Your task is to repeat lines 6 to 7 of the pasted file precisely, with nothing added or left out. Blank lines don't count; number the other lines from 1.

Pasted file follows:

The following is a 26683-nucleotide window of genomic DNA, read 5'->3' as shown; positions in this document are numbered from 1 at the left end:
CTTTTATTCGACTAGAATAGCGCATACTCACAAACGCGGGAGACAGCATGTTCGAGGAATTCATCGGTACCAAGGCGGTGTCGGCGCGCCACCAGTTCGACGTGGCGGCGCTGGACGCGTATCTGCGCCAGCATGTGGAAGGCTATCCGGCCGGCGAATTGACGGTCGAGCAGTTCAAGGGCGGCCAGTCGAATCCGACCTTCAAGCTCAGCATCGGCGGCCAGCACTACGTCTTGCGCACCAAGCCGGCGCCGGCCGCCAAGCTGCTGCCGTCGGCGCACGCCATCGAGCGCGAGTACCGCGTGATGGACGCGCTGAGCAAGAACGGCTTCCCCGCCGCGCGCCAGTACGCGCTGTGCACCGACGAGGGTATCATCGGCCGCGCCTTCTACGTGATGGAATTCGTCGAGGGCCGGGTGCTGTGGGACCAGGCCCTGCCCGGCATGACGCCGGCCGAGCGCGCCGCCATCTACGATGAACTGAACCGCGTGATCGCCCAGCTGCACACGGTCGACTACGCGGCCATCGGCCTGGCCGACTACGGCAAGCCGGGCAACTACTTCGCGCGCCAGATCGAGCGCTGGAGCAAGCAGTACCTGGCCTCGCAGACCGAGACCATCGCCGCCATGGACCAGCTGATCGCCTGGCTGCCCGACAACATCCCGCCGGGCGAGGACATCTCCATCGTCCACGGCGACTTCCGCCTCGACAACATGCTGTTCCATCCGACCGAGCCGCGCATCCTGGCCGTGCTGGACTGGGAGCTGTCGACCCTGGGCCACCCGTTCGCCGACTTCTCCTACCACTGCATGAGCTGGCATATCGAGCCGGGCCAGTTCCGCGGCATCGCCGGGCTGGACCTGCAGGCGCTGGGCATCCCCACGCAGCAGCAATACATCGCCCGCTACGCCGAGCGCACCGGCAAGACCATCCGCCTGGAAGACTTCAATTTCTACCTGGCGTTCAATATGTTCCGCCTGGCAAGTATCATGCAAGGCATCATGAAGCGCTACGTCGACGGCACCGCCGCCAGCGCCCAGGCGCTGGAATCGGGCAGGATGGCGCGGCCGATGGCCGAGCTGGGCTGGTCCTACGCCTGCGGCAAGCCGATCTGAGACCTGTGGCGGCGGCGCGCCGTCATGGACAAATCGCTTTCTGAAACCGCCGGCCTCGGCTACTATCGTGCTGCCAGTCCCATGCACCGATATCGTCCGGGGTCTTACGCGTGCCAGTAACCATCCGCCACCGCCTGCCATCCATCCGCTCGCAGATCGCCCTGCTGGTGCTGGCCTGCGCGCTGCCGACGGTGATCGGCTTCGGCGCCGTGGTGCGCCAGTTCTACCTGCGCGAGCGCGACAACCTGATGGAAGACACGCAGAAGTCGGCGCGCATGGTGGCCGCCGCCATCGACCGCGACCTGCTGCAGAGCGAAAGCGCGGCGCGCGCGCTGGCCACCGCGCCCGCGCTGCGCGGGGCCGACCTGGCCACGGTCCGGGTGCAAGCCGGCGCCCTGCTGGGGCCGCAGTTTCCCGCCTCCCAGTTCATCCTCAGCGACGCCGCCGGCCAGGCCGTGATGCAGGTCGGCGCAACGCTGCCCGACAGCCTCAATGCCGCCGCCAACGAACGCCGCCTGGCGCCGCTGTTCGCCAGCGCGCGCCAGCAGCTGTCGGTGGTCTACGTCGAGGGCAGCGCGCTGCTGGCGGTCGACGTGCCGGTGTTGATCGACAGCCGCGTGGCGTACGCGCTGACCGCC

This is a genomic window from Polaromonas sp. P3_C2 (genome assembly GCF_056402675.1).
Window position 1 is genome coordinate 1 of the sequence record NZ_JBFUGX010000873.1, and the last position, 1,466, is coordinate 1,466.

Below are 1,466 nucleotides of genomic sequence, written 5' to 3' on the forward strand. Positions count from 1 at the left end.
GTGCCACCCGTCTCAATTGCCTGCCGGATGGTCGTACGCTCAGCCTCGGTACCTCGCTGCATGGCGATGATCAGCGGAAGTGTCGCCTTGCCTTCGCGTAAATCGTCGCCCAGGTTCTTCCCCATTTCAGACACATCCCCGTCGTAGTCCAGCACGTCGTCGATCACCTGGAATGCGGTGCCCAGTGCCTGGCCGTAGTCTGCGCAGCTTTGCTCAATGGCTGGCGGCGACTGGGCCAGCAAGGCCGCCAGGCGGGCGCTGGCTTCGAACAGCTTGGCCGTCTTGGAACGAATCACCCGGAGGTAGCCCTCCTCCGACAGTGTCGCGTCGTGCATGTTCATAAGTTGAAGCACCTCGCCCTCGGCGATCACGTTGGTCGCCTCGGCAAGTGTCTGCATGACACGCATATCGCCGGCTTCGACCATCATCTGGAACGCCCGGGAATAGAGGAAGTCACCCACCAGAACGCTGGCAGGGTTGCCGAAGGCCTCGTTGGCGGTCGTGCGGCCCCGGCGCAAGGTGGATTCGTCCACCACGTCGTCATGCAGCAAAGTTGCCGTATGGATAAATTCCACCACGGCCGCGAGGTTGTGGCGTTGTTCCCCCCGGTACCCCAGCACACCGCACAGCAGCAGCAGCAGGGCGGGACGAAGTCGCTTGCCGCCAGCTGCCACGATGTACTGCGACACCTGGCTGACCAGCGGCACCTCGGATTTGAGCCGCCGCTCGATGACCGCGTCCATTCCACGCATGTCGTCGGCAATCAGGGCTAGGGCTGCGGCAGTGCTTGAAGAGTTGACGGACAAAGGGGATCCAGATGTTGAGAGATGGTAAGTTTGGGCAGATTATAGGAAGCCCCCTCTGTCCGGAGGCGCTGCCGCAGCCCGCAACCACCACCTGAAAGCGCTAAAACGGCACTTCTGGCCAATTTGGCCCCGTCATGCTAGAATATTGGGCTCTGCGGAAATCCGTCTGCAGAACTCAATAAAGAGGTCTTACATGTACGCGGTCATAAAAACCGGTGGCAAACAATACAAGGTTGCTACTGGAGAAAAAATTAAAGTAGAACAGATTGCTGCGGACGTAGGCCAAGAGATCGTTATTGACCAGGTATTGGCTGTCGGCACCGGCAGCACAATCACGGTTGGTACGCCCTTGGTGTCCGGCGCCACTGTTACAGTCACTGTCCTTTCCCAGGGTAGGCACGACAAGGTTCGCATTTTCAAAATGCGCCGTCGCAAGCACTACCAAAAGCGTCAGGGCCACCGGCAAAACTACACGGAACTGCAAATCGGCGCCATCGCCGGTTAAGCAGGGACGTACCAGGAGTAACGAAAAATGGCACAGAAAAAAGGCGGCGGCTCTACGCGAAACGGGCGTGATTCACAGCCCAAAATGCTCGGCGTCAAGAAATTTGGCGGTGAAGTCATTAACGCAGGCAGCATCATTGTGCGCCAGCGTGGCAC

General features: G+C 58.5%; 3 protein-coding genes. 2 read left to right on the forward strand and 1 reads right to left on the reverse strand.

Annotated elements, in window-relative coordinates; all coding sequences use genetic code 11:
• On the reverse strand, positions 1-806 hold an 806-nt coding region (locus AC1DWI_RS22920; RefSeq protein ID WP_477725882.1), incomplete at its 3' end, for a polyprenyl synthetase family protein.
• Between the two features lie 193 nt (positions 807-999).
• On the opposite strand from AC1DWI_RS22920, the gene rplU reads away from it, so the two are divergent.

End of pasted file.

GTGCCACCCGTCTCAATTGCCTGCCGGATGGTCGTACGCTCAGCCTCGGTACCTCGCTGCATGGCGATGATCAGCGGAAGTGTCGCCTTGCCTTCGCGTAAATCGTCGCCCAGGTTCTTCCCCATTTCAGACACATCCCCGTCGTAGTCCAGCACGTCGTCGATCACCTGGAATGCGGTGCCCAGTGCCTGGCCGTAGTCTGCGCAGCTTTGCTCAATGGCTGGCGGCGACTGGGCCAGCAAGGCCGCCAGGCGGGCGCTGGCTTCGAACAGCTTGGCCGTCTTGGAACGAATCACCCGGAGGTAGCCCTCCTCCGACAGTGTCGCGTCGTGCATGTTCATAAGTTGAAGCACCTCGCCCTCGGCGATCACGTTGGTCGCCTCGGCAAGTGTCTGCATGACACGCATATCGCCGGCTTCGACCATCATCTGGAACGCCCGGGAATAGAGGAAGTCACCCACCAGAACGCTGGCAGGGTTGCCGAAGGCCTCGTTGGCGGTCGTGCGGCCCCGGCGCAAGGTGGATTCGTCCACCACGTCGTCATGCAGCAAAGTTGCCGTATGGATAAATTCCACCACGGCCGCGAGGTTGTGGCGTTGTTCCCCCCGGTACCCCAGCACACCGCACAGCAGCAGCAGCAGGGCGGGACGAAGTCGCTTGCCGCCAGCTGCCACGATGTACTGCGACACCTGGCTGACCAGCGGCACCTCGGATTTGAGCCGCCGCTCGATGACCGCGTCCATTCCACGCATGTCGTCGGCAATCAGGGCTAGGGCTGCGGCAGTGCTTGAAGAGTTGACGGACAAAGGGGATCCAGATGTTGAGAGATGGTAAGTTTGGGCAGATTATAGGAAGCCCCCTCTGTCCGGAGGCGCTGCCGCAGCCCGCAACCACCACCTGAAAGCGCTAAAACGGCACTTCTGGCCAATTTGGCCCCGTCATGCTAGAATATTGGGCTCTGCGGAAATCCGTCTGCAGAACTCAATAAAGAGGTCTTACATGTACGCGGTCATAAAAACCGGTGGCAAACAATACAAGGTTGCTACTGGAGAAAAAATTAAAGTAGAACAGATTGCTGCGGACGTAGGCCAAGAGATCGTTATTGACCAGGTATTGGCTGTCGGCACCGGCAGCACAATCACGGTTGGTACGCCCTTGGTGTCCGGCGCCACTGTTACAGTCACTGTCCTTTCCCAGGGTAGGCACGACAAGGTTCGCATTTTCAAAATGCGCCGTCGCAAGCACTACCAAAAGCGTCAGGGCCACCGGCAAAACTACACGGAACTGCAAATCGGCGCCATCGCCGGTTAAGCAGGGACGTACCAGGAGTAACGAAAAATGGCACAGAAAAAAGGCGGCGGCTCTACGCGAAACGGGCGTGATTCACAGCCCAAAATGCTCGGCGTCAAGAAATTTGGCGGTGAAGTCATTAACGCAGGCAGCATCATTGTGCGCCAGCGTGGCAC

General features: G+C 58.5%; 3 protein-coding genes. 2 read left to right on the forward strand and 1 reads right to left on the reverse strand.